Political News

After collapse of Obamacare repeal in the Senate, growing calls for bipartisanship

Posted July 31
Updated August 1

The sensational collapse of Republican efforts to repeal Obamacare in the Senate last week is fueling fresh optimism that lawmakers might finally work in a bipartisan fashion to fix the Affordable Care Act.

A group of around 40 House Republicans and Democrats known as the Problem Solvers Caucus has endorsed an outline of ideas aimed at making urgent fixes to Obamacare. While there is no legislative text yet, members in the caucus are moving quickly to seize the defeat of a Senate bill last Friday to garner broader support for their proposals -- and force the GOP to ditch its quest to gut the current health care law once and for all.

The group's proposal includes mandatory funding for cost-sharing reduction payments; the creation of a stability fund; a repeal of the medical device tax; and increasing the employer mandate's threshold so that companies with 500 employees or more, rather than 50, are required to provide workers with health insurance.

But while plenty of lawmakers on both sides of the aisle say Congress needs to prevent a collapse of the market that could hurt millions of consumers and increase uncertainty, President Donald Trump had a different message after legislative efforts failed last week: "Let Obamacare implode."

In tweets over the weekend, the President also threatened to discontinue paying insurance companies the cost-sharing subsidies, which help lower out-of-pocket expenses for low-income policyholders.

And House Speaker Paul Ryan's spokeswoman made it clear that the bipartisan health care proposals were not moving anytime soon in the House.

"While the speaker appreciates members coming together to promote ideas, he remains focused on repealing and replacing Obamacare," AshLee Strong told CNN.

The effort comes from Republican and Democratic lawmakers representing the most competitive districts across the country. Members from deep-red or -blue districts are unlikely to join the effort, as the party bases are deeply split, with those backing Trump determined to see the Obamacare system totally unraveled, and those on the far left determined to move toward a "single-payer" health care system.

House Minority Leader Nancy Pelosi didn't specifically comment on the Problem Solvers Caucus' plan, but instead pressed GOP leaders to give up the one-party approach they have taken thus far and work on proposals to fix the law.

"The Republican Leadership should finally move past repeal, follow the example of their members releasing some proposals with Democrats today, and come to the table for serious bipartisan conversations," Pelosi said in a written statement on Monday.

Rep. Martha McSally, R-Arizona, stressed the importance of the group's bipartisan approach as well as its goal to stabilize the individual market, specifically with the 2018 midterm elections quickly approaching.

"The big headline here is: Democrats, Republicans trying to find a way forward. We're not going to solve everything, but we're trying to deal with the problem at hand, and that's exactly what we did," McSally, who voted in favor of the House health care bill, told CNN's Wolf Blitzer on Tuesday.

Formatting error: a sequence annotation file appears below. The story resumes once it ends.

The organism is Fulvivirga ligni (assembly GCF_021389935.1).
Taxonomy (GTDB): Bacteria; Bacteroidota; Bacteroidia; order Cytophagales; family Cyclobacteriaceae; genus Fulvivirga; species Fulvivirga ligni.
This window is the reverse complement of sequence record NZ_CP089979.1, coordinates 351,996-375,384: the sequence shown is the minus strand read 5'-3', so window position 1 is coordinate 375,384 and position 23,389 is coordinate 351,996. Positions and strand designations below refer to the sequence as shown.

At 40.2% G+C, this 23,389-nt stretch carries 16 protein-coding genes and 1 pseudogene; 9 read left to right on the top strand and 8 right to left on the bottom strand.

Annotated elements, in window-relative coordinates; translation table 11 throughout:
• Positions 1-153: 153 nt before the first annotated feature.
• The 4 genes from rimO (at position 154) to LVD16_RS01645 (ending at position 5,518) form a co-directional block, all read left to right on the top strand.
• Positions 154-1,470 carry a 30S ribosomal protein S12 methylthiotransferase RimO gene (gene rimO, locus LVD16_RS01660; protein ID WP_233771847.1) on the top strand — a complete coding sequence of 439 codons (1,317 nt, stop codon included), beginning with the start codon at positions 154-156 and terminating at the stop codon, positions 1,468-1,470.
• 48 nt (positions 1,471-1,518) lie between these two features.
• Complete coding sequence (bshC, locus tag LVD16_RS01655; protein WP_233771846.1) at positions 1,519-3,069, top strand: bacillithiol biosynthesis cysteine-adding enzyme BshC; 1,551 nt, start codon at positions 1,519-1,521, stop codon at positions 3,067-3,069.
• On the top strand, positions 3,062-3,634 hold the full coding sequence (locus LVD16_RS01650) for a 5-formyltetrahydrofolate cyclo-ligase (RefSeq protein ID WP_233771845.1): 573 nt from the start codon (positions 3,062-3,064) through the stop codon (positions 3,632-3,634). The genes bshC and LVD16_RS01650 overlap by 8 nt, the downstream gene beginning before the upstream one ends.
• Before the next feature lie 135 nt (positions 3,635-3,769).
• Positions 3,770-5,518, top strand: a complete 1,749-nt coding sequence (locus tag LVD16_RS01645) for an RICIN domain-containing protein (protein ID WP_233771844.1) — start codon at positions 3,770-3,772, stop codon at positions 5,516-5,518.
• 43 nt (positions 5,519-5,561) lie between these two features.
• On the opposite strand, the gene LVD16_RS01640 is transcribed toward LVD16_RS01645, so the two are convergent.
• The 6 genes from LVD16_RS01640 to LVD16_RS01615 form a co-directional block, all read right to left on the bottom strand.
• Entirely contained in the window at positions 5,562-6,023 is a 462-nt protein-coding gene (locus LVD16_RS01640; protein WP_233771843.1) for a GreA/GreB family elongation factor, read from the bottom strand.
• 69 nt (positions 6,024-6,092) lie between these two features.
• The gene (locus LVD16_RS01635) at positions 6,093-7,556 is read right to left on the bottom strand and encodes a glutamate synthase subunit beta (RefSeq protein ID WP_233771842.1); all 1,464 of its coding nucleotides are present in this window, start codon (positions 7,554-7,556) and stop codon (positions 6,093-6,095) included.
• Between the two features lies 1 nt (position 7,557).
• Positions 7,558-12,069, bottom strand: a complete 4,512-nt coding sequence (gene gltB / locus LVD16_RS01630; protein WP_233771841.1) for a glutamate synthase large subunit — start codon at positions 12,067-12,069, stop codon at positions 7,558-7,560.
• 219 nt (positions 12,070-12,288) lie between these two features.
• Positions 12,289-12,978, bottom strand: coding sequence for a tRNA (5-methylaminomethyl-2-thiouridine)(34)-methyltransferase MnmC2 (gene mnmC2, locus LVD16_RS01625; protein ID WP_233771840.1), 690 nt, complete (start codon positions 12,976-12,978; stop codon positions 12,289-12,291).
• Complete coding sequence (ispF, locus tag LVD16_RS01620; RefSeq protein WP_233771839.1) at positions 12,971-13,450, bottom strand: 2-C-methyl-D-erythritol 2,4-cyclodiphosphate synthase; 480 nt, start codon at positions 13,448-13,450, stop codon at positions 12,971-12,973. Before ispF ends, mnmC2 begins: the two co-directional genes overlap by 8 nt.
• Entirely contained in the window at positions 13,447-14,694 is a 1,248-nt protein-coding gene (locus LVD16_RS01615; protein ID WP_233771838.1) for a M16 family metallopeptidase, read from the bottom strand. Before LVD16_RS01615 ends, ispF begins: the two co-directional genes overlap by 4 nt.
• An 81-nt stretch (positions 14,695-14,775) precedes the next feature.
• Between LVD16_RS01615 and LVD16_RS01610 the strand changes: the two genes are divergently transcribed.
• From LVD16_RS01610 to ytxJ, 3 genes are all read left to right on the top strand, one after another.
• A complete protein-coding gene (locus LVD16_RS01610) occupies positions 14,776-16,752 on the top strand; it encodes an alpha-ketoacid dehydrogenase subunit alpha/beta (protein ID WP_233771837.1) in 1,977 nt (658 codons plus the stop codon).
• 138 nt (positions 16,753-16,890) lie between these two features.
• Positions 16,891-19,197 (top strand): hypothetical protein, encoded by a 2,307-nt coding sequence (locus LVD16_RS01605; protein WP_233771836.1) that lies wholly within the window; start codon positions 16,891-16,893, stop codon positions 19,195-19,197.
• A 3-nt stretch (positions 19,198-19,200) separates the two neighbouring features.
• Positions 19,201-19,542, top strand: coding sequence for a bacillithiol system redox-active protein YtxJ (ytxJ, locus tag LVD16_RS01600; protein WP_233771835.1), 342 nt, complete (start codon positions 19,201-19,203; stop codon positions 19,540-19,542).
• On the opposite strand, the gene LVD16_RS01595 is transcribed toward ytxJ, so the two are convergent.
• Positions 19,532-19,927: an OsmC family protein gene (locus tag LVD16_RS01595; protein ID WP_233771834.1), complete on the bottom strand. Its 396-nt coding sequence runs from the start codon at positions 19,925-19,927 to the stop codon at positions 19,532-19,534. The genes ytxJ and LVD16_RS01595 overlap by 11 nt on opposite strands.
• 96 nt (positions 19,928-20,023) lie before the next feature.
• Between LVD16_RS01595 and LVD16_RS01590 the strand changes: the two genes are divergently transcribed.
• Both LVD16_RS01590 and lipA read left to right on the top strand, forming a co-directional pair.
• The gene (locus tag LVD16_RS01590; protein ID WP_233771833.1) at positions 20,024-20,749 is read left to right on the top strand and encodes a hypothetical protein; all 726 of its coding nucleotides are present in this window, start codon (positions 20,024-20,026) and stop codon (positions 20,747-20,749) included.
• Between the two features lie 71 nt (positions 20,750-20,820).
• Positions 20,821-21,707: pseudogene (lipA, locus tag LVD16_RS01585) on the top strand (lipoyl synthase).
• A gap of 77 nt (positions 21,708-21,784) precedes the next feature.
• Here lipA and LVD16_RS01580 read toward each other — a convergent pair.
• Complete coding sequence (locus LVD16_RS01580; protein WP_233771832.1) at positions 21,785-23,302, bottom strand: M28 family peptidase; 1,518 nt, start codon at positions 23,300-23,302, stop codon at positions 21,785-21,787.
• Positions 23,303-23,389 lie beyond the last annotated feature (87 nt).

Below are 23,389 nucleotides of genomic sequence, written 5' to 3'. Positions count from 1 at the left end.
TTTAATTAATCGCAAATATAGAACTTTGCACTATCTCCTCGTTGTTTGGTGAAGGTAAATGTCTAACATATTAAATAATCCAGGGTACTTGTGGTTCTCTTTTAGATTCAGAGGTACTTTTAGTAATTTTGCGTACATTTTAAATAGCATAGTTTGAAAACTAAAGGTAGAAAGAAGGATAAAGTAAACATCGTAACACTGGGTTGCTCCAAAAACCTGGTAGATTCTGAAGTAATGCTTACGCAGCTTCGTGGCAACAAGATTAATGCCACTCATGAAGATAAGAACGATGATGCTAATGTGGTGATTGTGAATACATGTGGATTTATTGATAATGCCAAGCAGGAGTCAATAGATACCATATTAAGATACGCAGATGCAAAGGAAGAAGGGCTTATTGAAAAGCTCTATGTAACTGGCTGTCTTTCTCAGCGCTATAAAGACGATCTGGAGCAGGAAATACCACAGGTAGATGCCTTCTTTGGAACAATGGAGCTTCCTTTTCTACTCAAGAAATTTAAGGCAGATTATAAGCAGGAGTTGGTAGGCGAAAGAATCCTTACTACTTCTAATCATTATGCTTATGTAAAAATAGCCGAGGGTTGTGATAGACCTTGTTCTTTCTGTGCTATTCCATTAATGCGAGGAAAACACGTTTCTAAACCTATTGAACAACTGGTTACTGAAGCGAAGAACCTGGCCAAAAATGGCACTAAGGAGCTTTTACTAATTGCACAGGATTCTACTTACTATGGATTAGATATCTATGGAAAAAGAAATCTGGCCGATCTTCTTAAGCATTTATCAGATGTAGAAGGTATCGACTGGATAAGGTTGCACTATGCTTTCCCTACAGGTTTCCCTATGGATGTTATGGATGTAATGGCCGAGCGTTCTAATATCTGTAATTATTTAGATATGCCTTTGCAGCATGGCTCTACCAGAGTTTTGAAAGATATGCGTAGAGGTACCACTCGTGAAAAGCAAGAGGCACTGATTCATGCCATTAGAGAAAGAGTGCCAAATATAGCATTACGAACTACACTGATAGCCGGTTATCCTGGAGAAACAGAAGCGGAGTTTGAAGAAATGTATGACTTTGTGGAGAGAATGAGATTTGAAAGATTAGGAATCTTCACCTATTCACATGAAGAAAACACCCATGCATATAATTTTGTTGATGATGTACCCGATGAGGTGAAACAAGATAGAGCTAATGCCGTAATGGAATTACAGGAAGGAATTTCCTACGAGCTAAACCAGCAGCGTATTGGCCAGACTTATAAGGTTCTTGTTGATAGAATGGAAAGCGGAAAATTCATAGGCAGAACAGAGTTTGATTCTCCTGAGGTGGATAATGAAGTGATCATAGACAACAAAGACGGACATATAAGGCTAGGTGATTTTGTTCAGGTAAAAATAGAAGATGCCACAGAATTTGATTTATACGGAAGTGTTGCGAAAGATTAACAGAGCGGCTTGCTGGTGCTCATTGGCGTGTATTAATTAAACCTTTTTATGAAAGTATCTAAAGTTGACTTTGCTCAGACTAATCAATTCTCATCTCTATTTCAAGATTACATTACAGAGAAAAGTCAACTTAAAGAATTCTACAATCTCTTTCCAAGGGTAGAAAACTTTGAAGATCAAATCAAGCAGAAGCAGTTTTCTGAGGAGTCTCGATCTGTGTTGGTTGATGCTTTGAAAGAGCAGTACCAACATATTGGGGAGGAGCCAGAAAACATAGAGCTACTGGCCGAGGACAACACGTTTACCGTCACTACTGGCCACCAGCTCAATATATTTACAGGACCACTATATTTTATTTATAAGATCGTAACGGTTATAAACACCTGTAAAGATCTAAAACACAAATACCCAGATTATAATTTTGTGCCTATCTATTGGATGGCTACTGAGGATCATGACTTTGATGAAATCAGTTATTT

"So these are singles and doubles. It's not a home run for everybody, but we're here to govern," she added.

New Jersey Rep. Josh Gottheimer, the Democratic leader of the Problem Solvers Caucus, also acknowledged that their initial proposal "does not attempt to do everything" -- but that it's a start.

"Instead of just focusing on killing the ACA, we're focused on how to fix it in a smart way," Gottheimer told CNN on Monday. "When (Sen. John) McCain said on the floor it's time to work together like the country wants - that had a big influence on our group. It was a shot in the arm."

McCain, a veteran Republican senator from Arizona, shocked his colleagues in the early morning hours of Friday when he opposed a GOP plan to repeal key portions of Obamacare. The vote came after months of failed negotiations to produce a more comprehensive "repeal and replace" bill that had enough support among Senate Republicans.

Just days after returning to Washington after receiving surgery for brain cancer, McCain ultimately joined two other Republican senators in voting "no" -- Susan Collins of Maine and Lisa Murkowski of Alaska -- and handed Senate Majority Leader Mitch McConnell a dramatic political setback.

Following the Senate bill's failure, Republican lawmakers across the ideological spectrum have shown mixed reactions.

Some argue that that the GOP must continue to try to honor its years-long campaign promise to overhaul former President Barack Obama's legacy achievement. Others are just as insistent that it's time for the party to leave a comprehensive health care overhaul behind and focus on smaller fixes that Democrats can get behind -- while moving onto other legislative items like tax reform.

"I'm critical of the Obama administration and the then-Democratic majority of passing legislation on a very partisan basis," New Jersey Republican Rep. Leonard Lance, a member of the Problem Solvers Caucus who voted against a House bill to repeal Obamacare earlier this year, told CNN.

"I don't think it is ever the best way to proceed when you have major policy in this country determined exclusively by one political party, based upon my reading of history," he said.

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